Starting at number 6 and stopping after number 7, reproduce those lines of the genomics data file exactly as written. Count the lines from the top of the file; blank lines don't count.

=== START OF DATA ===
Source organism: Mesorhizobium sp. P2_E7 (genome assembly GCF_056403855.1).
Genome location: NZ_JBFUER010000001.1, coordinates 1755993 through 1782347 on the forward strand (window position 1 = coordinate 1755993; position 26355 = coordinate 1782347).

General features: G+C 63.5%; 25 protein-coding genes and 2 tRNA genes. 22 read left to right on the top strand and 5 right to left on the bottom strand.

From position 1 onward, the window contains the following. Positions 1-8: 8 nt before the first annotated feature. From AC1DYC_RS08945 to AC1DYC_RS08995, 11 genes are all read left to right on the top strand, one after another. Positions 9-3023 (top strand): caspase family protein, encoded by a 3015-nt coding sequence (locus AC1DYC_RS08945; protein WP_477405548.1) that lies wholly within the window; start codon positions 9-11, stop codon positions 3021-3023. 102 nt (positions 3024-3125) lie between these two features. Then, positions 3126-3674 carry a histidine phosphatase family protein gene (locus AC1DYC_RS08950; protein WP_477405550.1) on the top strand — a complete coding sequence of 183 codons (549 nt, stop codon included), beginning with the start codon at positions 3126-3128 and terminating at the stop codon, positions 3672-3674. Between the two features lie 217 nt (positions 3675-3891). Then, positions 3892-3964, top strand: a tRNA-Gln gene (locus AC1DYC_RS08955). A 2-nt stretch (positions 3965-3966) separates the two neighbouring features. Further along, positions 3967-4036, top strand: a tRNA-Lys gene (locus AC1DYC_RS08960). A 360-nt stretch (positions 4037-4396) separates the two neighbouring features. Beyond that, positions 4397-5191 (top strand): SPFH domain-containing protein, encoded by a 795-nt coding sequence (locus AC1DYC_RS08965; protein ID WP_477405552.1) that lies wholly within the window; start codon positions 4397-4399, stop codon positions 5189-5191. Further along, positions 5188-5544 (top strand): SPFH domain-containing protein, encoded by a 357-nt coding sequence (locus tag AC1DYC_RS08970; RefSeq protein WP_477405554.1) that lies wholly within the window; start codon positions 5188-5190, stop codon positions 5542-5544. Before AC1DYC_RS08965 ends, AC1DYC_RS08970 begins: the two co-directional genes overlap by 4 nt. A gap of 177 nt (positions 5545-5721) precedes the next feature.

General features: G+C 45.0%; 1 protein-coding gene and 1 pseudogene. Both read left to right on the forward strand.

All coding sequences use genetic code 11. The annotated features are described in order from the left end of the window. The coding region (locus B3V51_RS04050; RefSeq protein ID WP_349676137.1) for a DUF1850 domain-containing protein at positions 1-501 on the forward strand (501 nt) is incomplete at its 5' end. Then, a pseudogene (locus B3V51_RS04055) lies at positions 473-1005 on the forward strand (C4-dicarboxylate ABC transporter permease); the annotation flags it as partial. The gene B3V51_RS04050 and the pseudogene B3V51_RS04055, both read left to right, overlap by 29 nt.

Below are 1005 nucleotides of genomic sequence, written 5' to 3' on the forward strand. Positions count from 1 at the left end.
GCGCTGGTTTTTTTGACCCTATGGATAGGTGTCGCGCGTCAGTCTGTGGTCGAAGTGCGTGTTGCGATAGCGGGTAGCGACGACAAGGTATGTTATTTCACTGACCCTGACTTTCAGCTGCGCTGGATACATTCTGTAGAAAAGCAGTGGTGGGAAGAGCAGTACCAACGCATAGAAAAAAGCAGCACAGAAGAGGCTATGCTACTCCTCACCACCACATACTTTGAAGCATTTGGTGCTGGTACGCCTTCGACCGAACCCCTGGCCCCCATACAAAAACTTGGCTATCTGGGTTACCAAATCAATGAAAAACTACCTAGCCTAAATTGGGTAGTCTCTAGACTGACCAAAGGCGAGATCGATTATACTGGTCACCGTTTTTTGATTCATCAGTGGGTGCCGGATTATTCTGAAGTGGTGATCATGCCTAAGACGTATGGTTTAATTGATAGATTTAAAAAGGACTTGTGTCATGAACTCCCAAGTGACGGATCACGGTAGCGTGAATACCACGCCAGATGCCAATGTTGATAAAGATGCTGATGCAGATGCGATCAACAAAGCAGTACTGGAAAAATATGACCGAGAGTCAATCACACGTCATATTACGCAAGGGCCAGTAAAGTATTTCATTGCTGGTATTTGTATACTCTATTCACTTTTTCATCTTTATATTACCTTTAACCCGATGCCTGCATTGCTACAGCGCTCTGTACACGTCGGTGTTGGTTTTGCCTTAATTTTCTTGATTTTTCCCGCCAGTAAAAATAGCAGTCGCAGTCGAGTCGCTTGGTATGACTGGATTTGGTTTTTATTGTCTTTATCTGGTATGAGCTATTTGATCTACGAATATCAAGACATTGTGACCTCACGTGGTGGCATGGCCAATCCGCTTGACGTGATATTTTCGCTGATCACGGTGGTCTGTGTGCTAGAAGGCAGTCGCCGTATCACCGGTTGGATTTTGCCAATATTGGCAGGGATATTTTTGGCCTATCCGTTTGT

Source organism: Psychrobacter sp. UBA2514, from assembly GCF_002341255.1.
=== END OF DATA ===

All coding sequences use genetic code 11. The annotated features are described in order from the left end of the window. The coding region (locus B3V51_RS04050; RefSeq protein ID WP_349676137.1) for a DUF1850 domain-containing protein at positions 1-501 on the forward strand (501 nt) is incomplete at its 5' end. Then, a pseudogene (locus B3V51_RS04055) lies at positions 473-1005 on the forward strand (C4-dicarboxylate ABC transporter permease); the annotation flags it as partial. The gene B3V51_RS04050 and the pseudogene B3V51_RS04055, both read left to right, overlap by 29 nt.

Below are 1005 nucleotides of genomic sequence, written 5' to 3' on the forward strand. Positions count from 1 at the left end.